RAISE stands for Recognize, Assist, Include, Support, and Engage. Family caregivers care for parents, spouses, children and adults with disabilities, and other loved ones (e.g., siblings, friends, neighbors).
40 million Americans help loved ones live independently, equaling 37 billion hours of unpaid care worth $470 billion each year.
Family caregivers handle tasks from giving injections to providing wound care, and they provide transportation for their loved ones.
The Act will:
- Implement the federal Commission on Long-Term Care’s bipartisan recommendation that Congress require the development of a national strategy to support family caregivers.
- Create an advisory body to bring together relevant federal agencies and others from the private and public sectors to advise and make recommendations.
- The advisory board must be diverse and represent people from all areas of family caregiving.
- The Act mandates at least quarterly meetings to draft recommendations.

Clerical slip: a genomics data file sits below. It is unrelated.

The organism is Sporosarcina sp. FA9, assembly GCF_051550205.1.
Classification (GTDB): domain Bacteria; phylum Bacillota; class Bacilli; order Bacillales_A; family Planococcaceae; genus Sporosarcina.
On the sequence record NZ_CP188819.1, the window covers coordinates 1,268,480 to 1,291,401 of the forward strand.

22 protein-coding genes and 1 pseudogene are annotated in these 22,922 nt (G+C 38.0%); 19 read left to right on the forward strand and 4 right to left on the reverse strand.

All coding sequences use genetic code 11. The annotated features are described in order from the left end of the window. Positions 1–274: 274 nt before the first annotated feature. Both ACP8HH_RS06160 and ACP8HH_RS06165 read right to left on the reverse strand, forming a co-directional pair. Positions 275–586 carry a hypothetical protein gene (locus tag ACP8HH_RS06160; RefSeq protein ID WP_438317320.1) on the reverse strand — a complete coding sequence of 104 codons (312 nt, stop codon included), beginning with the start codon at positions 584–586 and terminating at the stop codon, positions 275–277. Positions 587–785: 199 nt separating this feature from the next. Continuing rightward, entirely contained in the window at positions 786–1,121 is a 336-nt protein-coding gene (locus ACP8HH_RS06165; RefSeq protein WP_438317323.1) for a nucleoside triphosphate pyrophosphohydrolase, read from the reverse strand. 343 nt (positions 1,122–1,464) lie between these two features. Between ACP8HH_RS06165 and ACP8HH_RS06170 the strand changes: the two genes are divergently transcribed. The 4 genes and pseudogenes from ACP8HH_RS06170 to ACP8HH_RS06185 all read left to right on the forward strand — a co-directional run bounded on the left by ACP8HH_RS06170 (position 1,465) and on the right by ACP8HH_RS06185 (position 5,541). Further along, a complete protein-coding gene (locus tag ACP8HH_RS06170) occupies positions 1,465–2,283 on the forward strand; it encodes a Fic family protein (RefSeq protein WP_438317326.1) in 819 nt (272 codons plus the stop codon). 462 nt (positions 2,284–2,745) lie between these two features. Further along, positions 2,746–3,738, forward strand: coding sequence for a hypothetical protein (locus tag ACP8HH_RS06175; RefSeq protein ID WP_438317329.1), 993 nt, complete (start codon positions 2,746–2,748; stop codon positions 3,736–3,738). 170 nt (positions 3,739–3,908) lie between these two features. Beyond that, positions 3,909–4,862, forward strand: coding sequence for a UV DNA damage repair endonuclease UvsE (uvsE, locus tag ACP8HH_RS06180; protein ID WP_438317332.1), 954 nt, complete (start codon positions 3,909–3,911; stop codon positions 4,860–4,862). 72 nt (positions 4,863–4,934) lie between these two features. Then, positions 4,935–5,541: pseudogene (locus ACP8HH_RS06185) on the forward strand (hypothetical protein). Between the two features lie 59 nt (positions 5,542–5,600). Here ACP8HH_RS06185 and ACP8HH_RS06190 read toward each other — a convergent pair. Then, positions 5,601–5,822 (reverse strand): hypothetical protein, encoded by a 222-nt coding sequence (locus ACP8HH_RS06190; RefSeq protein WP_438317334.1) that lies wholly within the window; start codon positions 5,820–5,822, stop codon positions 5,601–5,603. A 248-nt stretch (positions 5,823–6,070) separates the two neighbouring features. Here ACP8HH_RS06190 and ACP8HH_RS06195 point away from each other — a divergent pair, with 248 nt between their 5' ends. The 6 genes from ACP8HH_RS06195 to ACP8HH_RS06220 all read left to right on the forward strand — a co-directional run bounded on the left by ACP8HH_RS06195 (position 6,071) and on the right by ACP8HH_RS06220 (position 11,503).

- Identify specific actions that government, communities, providers, employers and others can take to recognize and support family caregivers, to be updated annually.
Sunset provision: Five years after the date of enactment, the authority and provisions established in the Act will terminate.
Insights: Potential family caregivers are in decline. In 2010, there were seven potential caregivers for each person needing care. Projections are that by 2030, there will be only four, and by 2050, when baby boomers are between ages 86 and 104, there will be fewer than three.
Status: The Senate passed the RAISE Act on September 26, 2017. HR 3759 is currently before the House Committee on Education and the Workforce for consideration.